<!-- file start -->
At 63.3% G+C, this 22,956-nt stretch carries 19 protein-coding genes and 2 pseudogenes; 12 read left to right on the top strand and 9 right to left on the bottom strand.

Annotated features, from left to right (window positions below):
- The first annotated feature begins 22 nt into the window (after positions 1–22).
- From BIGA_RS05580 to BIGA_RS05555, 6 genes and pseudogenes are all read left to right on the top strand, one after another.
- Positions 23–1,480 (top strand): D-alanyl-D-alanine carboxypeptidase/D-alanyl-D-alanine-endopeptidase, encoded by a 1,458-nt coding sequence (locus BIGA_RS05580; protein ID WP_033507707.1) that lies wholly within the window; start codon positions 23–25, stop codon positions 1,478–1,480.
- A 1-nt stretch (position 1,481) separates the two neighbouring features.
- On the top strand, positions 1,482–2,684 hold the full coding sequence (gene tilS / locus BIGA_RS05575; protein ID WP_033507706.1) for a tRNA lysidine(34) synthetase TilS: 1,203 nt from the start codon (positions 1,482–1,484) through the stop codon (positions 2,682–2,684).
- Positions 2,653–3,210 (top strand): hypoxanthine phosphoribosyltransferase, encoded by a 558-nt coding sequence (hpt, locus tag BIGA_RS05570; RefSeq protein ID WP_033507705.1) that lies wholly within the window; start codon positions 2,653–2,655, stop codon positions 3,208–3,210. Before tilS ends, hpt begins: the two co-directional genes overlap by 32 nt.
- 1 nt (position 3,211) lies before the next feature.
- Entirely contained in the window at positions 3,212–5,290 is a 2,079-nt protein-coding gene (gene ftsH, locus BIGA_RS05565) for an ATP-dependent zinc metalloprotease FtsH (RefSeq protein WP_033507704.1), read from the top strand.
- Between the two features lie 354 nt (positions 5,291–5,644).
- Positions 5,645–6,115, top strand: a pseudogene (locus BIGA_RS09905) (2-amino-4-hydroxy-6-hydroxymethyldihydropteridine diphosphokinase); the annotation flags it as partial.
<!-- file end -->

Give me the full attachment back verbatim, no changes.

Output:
At 63.3% G+C, this 22,956-nt stretch carries 19 protein-coding genes and 2 pseudogenes; 12 read left to right on the top strand and 9 right to left on the bottom strand.

Annotated features, from left to right (window positions below):
- The first annotated feature begins 22 nt into the window (after positions 1–22).
- From BIGA_RS05580 to BIGA_RS05555, 6 genes and pseudogenes are all read left to right on the top strand, one after another.
- Positions 23–1,480 (top strand): D-alanyl-D-alanine carboxypeptidase/D-alanyl-D-alanine-endopeptidase, encoded by a 1,458-nt coding sequence (locus BIGA_RS05580; protein ID WP_033507707.1) that lies wholly within the window; start codon positions 23–25, stop codon positions 1,478–1,480.
- A 1-nt stretch (position 1,481) separates the two neighbouring features.
- On the top strand, positions 1,482–2,684 hold the full coding sequence (gene tilS / locus BIGA_RS05575; protein ID WP_033507706.1) for a tRNA lysidine(34) synthetase TilS: 1,203 nt from the start codon (positions 1,482–1,484) through the stop codon (positions 2,682–2,684).
- Positions 2,653–3,210 (top strand): hypoxanthine phosphoribosyltransferase, encoded by a 558-nt coding sequence (hpt, locus tag BIGA_RS05570; RefSeq protein ID WP_033507705.1) that lies wholly within the window; start codon positions 2,653–2,655, stop codon positions 3,208–3,210. Before tilS ends, hpt begins: the two co-directional genes overlap by 32 nt.
- 1 nt (position 3,211) lies before the next feature.
- Entirely contained in the window at positions 3,212–5,290 is a 2,079-nt protein-coding gene (gene ftsH, locus BIGA_RS05565) for an ATP-dependent zinc metalloprotease FtsH (RefSeq protein WP_033507704.1), read from the top strand.
- Between the two features lie 354 nt (positions 5,291–5,644).
- Positions 5,645–6,115, top strand: a pseudogene (locus BIGA_RS09905) (2-amino-4-hydroxy-6-hydroxymethyldihydropteridine diphosphokinase); the annotation flags it as partial.